He couldn’t take it any more. He was a nationally-known American rabbi who had publicly supported the Israeli government, despite his doubts about the wisdom or morality of its policies. He had backed its initial military response to attacks by non-state actors on Israeli citizens. But as time wore on, he could not find a way to rationalize or justify the IDF’s willingness to pummel civilian neighborhoods with bombs and mortar shells. Eventually, he reached a point where the Israelis’ callous disregard for Palestinian lives prompted him to speak out. He said, in an angry interview:
I fear that our past public support of the government of Israel, no matter its policy and no matter our reservation, was used by the Israelis to project a world Jewish community completely in accord with its goal and methods. We were used like cows. We were milked, both for moral and financial supportâ€”and for the influence we could bring to bear on Washingtonâ€”and when we were used up we were put out to pasture. Yes it is fair to say we were treated with contempt, and we’ve gone along willingly. But weâ€™ve crossed a watershed now, and our open criticism will continue and increase.
The angry rabbi was not a left wing opponent of Israel’s recent assault on the Gaza Strip. He was Alexander Schindler, head of the Union of American Hebrew Congregations (now the Union of Reform Judaism), the largest synagogue movement in the U.S. The interview was in New York Magazine, in the October 19th, 1982 issue. He was talking about Israel’s war against the PLO in Lebanon.
Every major American Jewish organization supported Israel’s initial invasion of Lebanon 27 years ago. The expressed Israeli goal was to stop the PLO from firing rockets into northern Israel. It seemed to be limited and quite sensible. American Jewish leaders were initially told that Israel wanted to create a cordon sanitaire in order to keep Israeli civilians out of harm’s way.
But, under Defense Minister Ariel Sharon, the Israelis took the battle much further, all the way to Beirut. Within a few weeks, it was clear that one of the goals was to rout the PLO and kick them out of Lebanon. The Israelis laid siege to West Beirut for weeks, shelled and bombed the city, cut off its food, water and electricity. Thousands of innocent civilians were killed. Later, after the war, still another goal surfaced, one that was abstract and murky: Sharon had hoped that the collapse of the PLO would force Jordan to assume responsibility for West Bank Palestinians.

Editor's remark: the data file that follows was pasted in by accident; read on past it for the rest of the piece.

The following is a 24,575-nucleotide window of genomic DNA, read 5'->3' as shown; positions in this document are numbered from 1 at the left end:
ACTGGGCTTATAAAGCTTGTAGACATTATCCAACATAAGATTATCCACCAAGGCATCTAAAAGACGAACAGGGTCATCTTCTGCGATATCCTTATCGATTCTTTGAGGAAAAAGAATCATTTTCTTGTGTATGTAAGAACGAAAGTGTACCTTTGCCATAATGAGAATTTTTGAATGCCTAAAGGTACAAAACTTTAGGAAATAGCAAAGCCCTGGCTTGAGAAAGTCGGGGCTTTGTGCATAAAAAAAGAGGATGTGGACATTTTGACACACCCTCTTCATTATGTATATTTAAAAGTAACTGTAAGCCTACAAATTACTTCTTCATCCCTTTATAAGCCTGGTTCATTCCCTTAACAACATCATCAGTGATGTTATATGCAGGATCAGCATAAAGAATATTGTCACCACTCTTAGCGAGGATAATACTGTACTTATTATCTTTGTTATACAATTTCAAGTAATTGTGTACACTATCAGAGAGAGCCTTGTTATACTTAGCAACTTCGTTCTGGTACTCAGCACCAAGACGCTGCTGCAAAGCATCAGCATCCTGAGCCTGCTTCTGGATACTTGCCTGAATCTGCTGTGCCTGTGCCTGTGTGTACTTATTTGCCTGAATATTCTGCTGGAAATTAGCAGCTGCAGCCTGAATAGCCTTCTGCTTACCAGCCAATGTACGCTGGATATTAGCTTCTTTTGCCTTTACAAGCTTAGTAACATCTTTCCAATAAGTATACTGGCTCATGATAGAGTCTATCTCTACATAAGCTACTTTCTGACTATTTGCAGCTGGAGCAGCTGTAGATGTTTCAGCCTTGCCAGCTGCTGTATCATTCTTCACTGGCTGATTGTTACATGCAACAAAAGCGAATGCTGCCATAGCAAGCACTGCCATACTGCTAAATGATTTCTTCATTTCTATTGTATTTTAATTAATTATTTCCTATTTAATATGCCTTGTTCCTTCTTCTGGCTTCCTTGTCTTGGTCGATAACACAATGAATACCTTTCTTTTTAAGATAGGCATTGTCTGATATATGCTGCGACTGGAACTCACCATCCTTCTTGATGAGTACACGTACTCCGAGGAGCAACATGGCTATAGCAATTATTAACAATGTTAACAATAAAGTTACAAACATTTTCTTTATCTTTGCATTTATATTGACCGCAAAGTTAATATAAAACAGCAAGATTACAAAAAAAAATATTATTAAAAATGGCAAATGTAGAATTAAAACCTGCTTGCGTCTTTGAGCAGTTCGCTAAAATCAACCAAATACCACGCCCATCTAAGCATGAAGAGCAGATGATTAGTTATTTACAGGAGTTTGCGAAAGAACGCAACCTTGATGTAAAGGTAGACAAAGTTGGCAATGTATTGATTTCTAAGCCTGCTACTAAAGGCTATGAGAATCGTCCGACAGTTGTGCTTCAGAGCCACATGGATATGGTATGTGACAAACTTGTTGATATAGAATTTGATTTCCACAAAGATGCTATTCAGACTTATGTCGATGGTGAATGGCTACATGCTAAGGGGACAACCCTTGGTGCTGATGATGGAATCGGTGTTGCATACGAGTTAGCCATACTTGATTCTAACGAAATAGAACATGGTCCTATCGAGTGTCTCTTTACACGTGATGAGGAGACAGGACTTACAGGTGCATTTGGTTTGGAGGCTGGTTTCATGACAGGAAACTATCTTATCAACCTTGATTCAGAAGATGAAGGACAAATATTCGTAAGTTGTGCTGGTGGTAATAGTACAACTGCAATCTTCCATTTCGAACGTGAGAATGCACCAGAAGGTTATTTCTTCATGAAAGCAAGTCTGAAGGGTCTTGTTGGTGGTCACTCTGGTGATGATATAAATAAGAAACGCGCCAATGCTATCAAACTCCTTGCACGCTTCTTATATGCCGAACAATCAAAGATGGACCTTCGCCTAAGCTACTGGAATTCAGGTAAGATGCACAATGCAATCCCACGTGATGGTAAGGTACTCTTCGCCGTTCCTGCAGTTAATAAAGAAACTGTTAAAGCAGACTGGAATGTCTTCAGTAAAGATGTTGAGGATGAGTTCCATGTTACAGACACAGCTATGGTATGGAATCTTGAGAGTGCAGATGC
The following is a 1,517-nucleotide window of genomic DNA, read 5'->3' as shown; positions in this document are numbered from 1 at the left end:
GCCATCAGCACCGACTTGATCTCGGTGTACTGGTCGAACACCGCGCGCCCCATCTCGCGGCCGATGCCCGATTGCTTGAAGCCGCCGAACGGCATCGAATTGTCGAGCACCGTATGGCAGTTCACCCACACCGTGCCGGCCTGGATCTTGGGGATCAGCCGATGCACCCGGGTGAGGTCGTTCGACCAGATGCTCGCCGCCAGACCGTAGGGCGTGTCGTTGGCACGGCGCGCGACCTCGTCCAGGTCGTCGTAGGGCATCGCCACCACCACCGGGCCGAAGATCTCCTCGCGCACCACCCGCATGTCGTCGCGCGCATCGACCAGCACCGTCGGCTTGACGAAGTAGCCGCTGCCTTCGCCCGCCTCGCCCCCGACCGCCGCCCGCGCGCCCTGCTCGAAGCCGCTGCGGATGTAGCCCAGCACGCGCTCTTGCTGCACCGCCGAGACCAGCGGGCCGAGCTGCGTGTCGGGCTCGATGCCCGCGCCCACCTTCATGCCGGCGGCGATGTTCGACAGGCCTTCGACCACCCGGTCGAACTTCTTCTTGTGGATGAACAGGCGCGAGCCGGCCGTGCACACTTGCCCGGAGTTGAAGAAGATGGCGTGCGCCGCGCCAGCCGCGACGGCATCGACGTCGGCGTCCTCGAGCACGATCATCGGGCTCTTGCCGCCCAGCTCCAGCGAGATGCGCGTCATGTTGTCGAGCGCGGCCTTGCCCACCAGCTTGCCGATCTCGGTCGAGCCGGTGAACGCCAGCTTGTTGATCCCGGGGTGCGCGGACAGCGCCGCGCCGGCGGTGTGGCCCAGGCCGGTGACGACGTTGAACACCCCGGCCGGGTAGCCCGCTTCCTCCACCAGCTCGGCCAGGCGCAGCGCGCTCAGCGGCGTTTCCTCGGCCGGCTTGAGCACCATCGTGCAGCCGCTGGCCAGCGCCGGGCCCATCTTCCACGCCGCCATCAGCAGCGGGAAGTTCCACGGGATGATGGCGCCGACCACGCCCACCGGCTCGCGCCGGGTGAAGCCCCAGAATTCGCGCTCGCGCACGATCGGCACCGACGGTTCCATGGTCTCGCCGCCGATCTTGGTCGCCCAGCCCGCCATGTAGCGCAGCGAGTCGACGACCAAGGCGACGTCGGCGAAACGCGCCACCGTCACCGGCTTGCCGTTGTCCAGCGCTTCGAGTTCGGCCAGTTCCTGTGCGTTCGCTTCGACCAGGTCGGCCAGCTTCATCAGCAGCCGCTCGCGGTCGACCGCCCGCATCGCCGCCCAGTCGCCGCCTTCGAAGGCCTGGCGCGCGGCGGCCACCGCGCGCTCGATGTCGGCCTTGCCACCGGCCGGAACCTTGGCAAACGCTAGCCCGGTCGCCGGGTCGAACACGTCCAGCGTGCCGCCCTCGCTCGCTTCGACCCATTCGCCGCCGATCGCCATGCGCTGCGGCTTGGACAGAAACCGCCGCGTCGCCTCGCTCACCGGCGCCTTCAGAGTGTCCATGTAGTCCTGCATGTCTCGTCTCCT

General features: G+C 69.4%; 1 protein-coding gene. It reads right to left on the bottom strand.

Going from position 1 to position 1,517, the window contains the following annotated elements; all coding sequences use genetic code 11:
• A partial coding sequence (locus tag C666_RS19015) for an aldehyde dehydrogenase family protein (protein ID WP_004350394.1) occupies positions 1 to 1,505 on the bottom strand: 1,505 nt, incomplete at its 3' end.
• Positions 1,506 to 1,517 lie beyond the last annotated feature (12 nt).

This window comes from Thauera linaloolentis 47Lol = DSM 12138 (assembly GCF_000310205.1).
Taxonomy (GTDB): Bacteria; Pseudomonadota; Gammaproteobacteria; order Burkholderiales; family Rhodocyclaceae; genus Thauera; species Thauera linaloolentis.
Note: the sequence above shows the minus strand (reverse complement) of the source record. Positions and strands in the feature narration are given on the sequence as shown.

American Jews were used like cows back then. What about more recently, during the war in Gaza?
There are a great many differences between the circumstances of the two wars, too many to point out without a lengthy analysis. One difference worth mentioning,though, is that Schindler was hardly the only major American Jewish leader to speak out back then. In his book, Irreconcilable Differences, Stephen Rosenthal devotes a whole chapter to public American Jewish dissent against the first Israeli war in Lebanon. (I also touch upon this in my forthcoming book). Some of the opponents, like Schindler, were mainstream heavyweights who had accepted Israel’s initial explanations for invading Lebanon, then decided that they could not endorse Sharon’s real objectives. This time, of course, the heavyweights have kept silent.
But there was one important similarity:
At the outset of the Gaza war, I–like thousands of other American Jews with ties to Israel–received a flurry of email messages, bulletins and reports of conference calls with Israeli diplomats. I was assured that the goal of Israel’s massive bombardment of Gaza was to protect the people of southern Israel from rocket fire. I was told that Israel was simply trying to destroy the Hamas infrastructure that supported the rocket fire. The goal seemed to be limited.
But the declared goals kept changing, as I noted in a furious post a few days after the war started. Eventually, it became clear that I was being asked to defend an operation whose real goal was to send a message, to show Hamas and the Palestinians under its rule that the Israelis would not hesitate to behave like unpredictable madmen if the rocket fire on southern Israel continued. As Ethan Bronner put it, “The Israeli theory of what it tried to do here is summed up in a Hebrew phrase heard across Israel and throughout the military in the past weeks: `baal habayit hishtageya,‘ or `the boss has lost it.'”
The price of this feigned madness was the death of hundreds of innocent people and the maiming of many more, all in the name of the abstract and murky goal of “deterrence.”